RICHARD LACAYO: You were born in 1939. When your father went off to the Pacific in World War II, you and your mother moved in with her parents, who had a cotton plantation in the Mississippi delta. But your grandfather was also a judge in Sumner, Miss., about 15 miles away, and kept a house there. So did you mostly grow up in the house in town?
WILLIAM EGGLESTON: We had two houses. One was the plantation. But my mother stayed at the Sumner house, so I considered that little tiny town my place. Life in the country was sort of remote. It was lonely — the nearest neighbor was fifteen miles. There was nothing in every direction but cotton fields.
Were you an indoors kind of a kid?
I had to be — I had asthma. Until I was about eight or ten, then suddenly it went away forever. Back then there was nothing they could do for it. We had a big oxygen tank in my room. I would spend about twenty minutes a day inhaling oxygen and that seemed to help. It was severe for years, so I was pretty much restricted to being an indoor person. Playing any kind of sports or just running around the block, I would get sick and sweaty.
And you played piano since childhood. Can you read music?
I can. I don't like reading music. It's like learning a language. You can't read music proficiently overnight. It takes time, it's boring work.
I know you also draw all the time, abstract drawings in color. You started to draw as a kid?
And even as a kid the drawings I did were abstract. They weren't pictures of people or things, they were mostly shapes.
Do you find as you've gotten older that your photography is being overtaken by the drawing, the way it happened with Cartier-Bresson? In his later years he stopped taking pictures and returned to painting full time.
Oh no. They're completely separate for me.
You attended a few colleges but never graduated. But when you were at your first school, Vanderbilt, a friend urged you to get a camera and start taking pictures, which you did. At what point did you start to think, I'm not a painter, I'm a photographer?
It never crossed my mind. I first entered Vanderbilt as a freshman and for several years before that I had been to a boarding school. My closest friend there shared my interest in music and electronics. Photography completely disinterested me. Even then he would urge me to get a camera. But it wasn't until we were both at Vanderbilt that he marched me down to the premiere camera store in Nashville and I bought a camera with a view finder. This was in the days before single lens reflex.
So if somebody hadn't come along and pushed you into photography you might never have found your way there?
I give him all credit. Because the very day I bought the camera I loaded it up and went to Centennial Park where they have this big reproduction of the Parthenon. I took some color pictures of it and had them developed as slides. And I was astonished at how perfectly they came up. From that moment on photography was it for me. Which was reflected in my lack of attendance at other classes.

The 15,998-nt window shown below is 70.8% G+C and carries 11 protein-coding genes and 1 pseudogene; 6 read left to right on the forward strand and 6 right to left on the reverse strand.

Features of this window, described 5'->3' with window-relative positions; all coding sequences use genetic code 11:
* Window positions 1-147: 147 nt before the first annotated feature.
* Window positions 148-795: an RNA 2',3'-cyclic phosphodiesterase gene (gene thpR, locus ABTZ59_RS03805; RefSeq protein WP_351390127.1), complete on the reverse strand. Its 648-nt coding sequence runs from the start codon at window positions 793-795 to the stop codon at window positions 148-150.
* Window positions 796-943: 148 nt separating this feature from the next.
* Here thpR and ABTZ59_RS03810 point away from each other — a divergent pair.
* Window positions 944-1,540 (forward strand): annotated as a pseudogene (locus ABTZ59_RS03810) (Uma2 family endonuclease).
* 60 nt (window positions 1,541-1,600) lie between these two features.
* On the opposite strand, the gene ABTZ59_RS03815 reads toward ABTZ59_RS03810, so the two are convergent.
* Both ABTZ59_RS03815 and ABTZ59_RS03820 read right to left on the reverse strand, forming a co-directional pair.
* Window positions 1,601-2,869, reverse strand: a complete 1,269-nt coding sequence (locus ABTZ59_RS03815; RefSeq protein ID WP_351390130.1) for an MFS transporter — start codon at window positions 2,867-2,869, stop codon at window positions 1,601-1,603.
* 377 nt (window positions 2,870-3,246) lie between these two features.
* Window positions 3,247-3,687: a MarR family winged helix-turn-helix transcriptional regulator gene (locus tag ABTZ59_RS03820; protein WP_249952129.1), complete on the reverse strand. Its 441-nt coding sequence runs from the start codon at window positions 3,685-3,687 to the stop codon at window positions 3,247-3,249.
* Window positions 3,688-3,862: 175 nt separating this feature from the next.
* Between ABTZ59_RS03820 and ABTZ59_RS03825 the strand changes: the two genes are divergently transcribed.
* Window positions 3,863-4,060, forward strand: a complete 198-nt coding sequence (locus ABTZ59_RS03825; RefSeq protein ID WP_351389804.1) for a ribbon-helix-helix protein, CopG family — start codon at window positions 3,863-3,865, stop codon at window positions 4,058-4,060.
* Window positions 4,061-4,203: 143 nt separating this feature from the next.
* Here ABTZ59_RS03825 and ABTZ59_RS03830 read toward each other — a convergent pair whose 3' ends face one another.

Let me ask you about a particular picture of yours that was one of the first I ever saw — a glowing red pick-up truck in a farm field. How did you get that luminous effect?
That originated as a slide, and I liked it enough to immediately have it made a dye transfer print. I had a wonderful printer in Chicago. That was one of the first groups of slides I sent him. He would send me back about four or five proofs. They were all superb. I would tell him over the phone: "They all look wonderful!"
What struck me about that picture is that it showed that just by intensifying the color of an ordinary thing, it could be totally transformed, really almost transfigured.
In reality that scene was that intense just in nature. The sunlight was that brilliant, late in the afternoon the sunlight had a brilliant orange cast. And when I saw the slide I thought, that's just the way it really looks.
The post-Impressionists used brilliant color to give ordinary things an almost hallucinatory quality. Do you favor dye transfer printing because it gives you an ability to separately intensify colors?
I didn't really try to do that ever. I try to transfer unmanipulated scenes, without heightening the color saturation.
Do you ever use digital cameras now?
No, I have some that have been sent to me by manufacturers to test out and I have just really toyed with them. For one thing they're not beautiful machines like a Leica. I've seen beautiful digital prints that other people have made, but I've not seen any reason to abandon film.
I know that for you a photograph is primarily a visual field, a set of aesthetic decisions, not a way of suggesting a story to the viewer. But inevitably when you look at a picture like the one of that old guy sitting on a bed with a gun, you wonder: "What's going on here? Who is this guy and how did Bill Eggleston get in the room with him?"
I can imagine that, but to me it was nothing special. He was the husband of a quite distant relative. We were having an amicable conversation. Many years before he had been a night watchman for this very small town in southern Mississippi. And he was just showing me the kind of pistol they carried around. I think a few minutes before that he had pulled up his shirt and was showing me several scars he had. We were great friends.
Entretien avec Richard Lacayo ayant eu lieu en octobre 2008, publié en ligne ici et là.